There is one central theme to the Lazarus story: Jesus is the light and life of the world. John announces at the beginning of the story that Lazarus’ death was yet another one of the “signs” for God’s glory to shine through Jesus. The all-important thing to remember is that John is preparing us to hear and understand the meaning of Jesus’ passion and death. The church places this reading at the end of Lent just before we hear the reading of the passion on Palm/Passion Sunday.
In John’s Gospel, the Lazarus story is the longest narrative next to the passion event itself. Both stories have one who is dead for three days. Both have bereaving loved ones confused and mourning their loss. Both come back to life. The difference is that Lazarus’ recovery is a resuscitation called forth by Jesus. Lazarus will once again enter the doorway to death at life’s end. On the other hand, the recovery of Jesus is through resurrection, life after death. Still, both are accomplished by the power of the Spirit of God from within.
In the Lazarus story there are two powerful moments of healing and life. The first is heeding the voice of Jesus when he commands: “Lazarus, come out!” As Lazarus comes out from the tomb, Jesus issues another command: “Unbind him and set him free!” This is John’s way of describing the role of Jesus in a person’s faith and the role of the believing community. Jesus is fulfilling the promise of God made by Ezekiel in the first reading: “I will open your graves and bring you up from your graves.”
The second command is a command issued to the believing community. We are to unbind others and set them free. Now, at the precipice of the passion, death and resurrection of Jesus, let us consider metaphorically how these mysteries play out in our own lives.
Part of the human condition is to find ourselves stuck in a tomb, a grave, a dead-end street. Here we are first meant to identify those mysteries of sin, addiction, slavery, self-centredness, anti-life forces that bring us to a place where we are spiritually “dead.” In the midst of that, we are called to listen to the voice of the only one who has the power to save us. Jesus calls us out of that tomb. “Mary, Fred, Patti, Harry, Lazarus, come out!”
If we can somehow respond to this invitation, there is a community of faith that can complete the transformation by unbinding us. (Have you ever felt bound up and tied up in knots emotionally or spiritually?)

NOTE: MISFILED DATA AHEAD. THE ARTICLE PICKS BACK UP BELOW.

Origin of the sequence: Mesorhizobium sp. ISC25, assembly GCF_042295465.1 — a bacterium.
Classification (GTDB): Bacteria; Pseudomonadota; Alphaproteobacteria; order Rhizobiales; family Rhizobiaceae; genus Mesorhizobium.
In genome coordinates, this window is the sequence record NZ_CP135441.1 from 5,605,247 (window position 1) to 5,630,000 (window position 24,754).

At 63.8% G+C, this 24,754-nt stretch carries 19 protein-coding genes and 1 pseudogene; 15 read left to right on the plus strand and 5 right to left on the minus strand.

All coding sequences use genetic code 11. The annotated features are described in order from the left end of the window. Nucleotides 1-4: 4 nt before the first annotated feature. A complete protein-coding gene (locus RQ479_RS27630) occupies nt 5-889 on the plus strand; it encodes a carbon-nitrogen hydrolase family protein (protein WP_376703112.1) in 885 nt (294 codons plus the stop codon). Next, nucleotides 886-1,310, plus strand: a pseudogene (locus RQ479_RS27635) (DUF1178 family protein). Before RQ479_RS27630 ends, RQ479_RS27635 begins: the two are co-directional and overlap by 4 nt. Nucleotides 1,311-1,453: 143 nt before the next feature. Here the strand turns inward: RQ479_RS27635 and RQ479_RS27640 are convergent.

Following this path leads us then to the part of the unbinding of others and setting them free. Each of these “places” can be found in our life. We are at times in the tomb. We feel dead inside. No options, unfree, bound up tight as a coil. We have been called out of that tomb by the one whose voice is calling us into new life. This can be a challenge because there is something comfortable and familiar about the tombs we’ve created for ourselves. As painful as these tombs are, they feel comfortable, predictable, and safe. We might see the world outside of the tomb as hostile, uncontrollable and fear bids us stay where we are even though it is a painful and deathly place.
However, if we trust the call of Jesus and venture out into that world outside the tomb, we take the chance that the community of faith will respond to their call by Jesus to unbind us and through them we may experience healing, new life and a new freedom. The community of faith is meant to be there for us when we need them. You might reflect on your experiences of times of crisis when someone has been there for you, even in times of grief when another has stood by your side and wept with you. Or on the positive side, when you have felt nourished, challenged, or healed through another person. St. Paul in the second reading calls this the Spirit of life. Even though we run up against the wall of our and other’s mortality, we have within us a spirit of life, which is the life of Jesus.
We also have found ourselves in the role of the believing community of faith when we have loved in a way that unbinds others and sets them free. The journey from death to new life is difficult to understand. Sometimes it requires of us a leap of faith or an act of heroic surrender to something greater than our minds and hearts can get around. In the end, we are left with this one act of faith: “I believe in the resurrection of the body, and life everlasting.”
At the end of my life, I want to hear that gentle, loving voice of Jesus calling me to that great “something more.” You see, part of understanding the mystery of Jesus’ death means the willingness to wrestle with our own death and the death of those we love and cherish.
This deep and mysterious story is John’s way of preparing us for the central story of the gospels, Jesus’ passion, death and resurrection. As we are able to face sin and death and hear Jesus’ voice calling us out from our dark night, we will then be able to walk with him through Holy Week.
Williston gives parish missions and is a former missionary with the Redemptorists. He is also a song writer and recording artist.